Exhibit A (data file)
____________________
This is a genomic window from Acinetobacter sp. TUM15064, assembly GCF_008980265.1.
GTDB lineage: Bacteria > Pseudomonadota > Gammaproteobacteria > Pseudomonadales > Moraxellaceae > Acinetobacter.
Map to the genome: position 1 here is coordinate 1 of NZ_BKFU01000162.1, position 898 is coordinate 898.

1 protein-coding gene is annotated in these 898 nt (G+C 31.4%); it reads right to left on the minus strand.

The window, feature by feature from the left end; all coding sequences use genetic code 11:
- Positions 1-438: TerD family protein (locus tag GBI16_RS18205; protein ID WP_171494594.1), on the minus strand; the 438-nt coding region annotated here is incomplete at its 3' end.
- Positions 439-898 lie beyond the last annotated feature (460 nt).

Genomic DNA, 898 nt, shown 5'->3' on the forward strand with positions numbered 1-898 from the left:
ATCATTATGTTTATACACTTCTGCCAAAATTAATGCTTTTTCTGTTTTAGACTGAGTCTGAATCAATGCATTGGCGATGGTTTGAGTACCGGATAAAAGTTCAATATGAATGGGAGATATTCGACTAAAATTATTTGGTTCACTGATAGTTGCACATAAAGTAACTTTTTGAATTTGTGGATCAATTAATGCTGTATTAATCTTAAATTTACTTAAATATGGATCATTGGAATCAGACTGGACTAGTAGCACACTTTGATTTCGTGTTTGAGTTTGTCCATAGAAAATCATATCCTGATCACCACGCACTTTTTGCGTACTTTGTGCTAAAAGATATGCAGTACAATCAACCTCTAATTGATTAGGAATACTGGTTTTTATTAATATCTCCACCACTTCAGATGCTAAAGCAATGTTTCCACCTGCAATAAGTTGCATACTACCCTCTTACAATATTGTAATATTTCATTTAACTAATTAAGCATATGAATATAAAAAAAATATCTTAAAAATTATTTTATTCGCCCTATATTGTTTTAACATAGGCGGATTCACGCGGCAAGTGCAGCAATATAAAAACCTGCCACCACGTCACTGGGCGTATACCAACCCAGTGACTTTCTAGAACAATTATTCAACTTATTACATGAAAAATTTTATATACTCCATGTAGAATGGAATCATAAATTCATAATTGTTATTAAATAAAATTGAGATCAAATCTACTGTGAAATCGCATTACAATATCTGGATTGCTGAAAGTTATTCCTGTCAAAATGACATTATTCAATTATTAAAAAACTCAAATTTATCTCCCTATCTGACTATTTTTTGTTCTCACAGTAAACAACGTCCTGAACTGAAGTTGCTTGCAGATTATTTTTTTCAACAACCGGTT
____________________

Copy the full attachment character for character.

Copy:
This is a genomic window from Acinetobacter sp. TUM15064, assembly GCF_008980265.1.
GTDB lineage: Bacteria > Pseudomonadota > Gammaproteobacteria > Pseudomonadales > Moraxellaceae > Acinetobacter.
Map to the genome: position 1 here is coordinate 1 of NZ_BKFU01000162.1, position 898 is coordinate 898.

1 protein-coding gene is annotated in these 898 nt (G+C 31.4%); it reads right to left on the minus strand.

The window, feature by feature from the left end; all coding sequences use genetic code 11:
- Positions 1-438: TerD family protein (locus tag GBI16_RS18205; protein ID WP_171494594.1), on the minus strand; the 438-nt coding region annotated here is incomplete at its 3' end.
- Positions 439-898 lie beyond the last annotated feature (460 nt).

Genomic DNA, 898 nt, shown 5'->3' on the forward strand with positions numbered 1-898 from the left:
ATCATTATGTTTATACACTTCTGCCAAAATTAATGCTTTTTCTGTTTTAGACTGAGTCTGAATCAATGCATTGGCGATGGTTTGAGTACCGGATAAAAGTTCAATATGAATGGGAGATATTCGACTAAAATTATTTGGTTCACTGATAGTTGCACATAAAGTAACTTTTTGAATTTGTGGATCAATTAATGCTGTATTAATCTTAAATTTACTTAAATATGGATCATTGGAATCAGACTGGACTAGTAGCACACTTTGATTTCGTGTTTGAGTTTGTCCATAGAAAATCATATCCTGATCACCACGCACTTTTTGCGTACTTTGTGCTAAAAGATATGCAGTACAATCAACCTCTAATTGATTAGGAATACTGGTTTTTATTAATATCTCCACCACTTCAGATGCTAAAGCAATGTTTCCACCTGCAATAAGTTGCATACTACCCTCTTACAATATTGTAATATTTCATTTAACTAATTAAGCATATGAATATAAAAAAAATATCTTAAAAATTATTTTATTCGCCCTATATTGTTTTAACATAGGCGGATTCACGCGGCAAGTGCAGCAATATAAAAACCTGCCACCACGTCACTGGGCGTATACCAACCCAGTGACTTTCTAGAACAATTATTCAACTTATTACATGAAAAATTTTATATACTCCATGTAGAATGGAATCATAAATTCATAATTGTTATTAAATAAAATTGAGATCAAATCTACTGTGAAATCGCATTACAATATCTGGATTGCTGAAAGTTATTCCTGTCAAAATGACATTATTCAATTATTAAAAAACTCAAATTTATCTCCCTATCTGACTATTTTTTGTTCTCACAGTAAACAACGTCCTGAACTGAAGTTGCTTGCAGATTATTTTTTTCAACAACCGGTT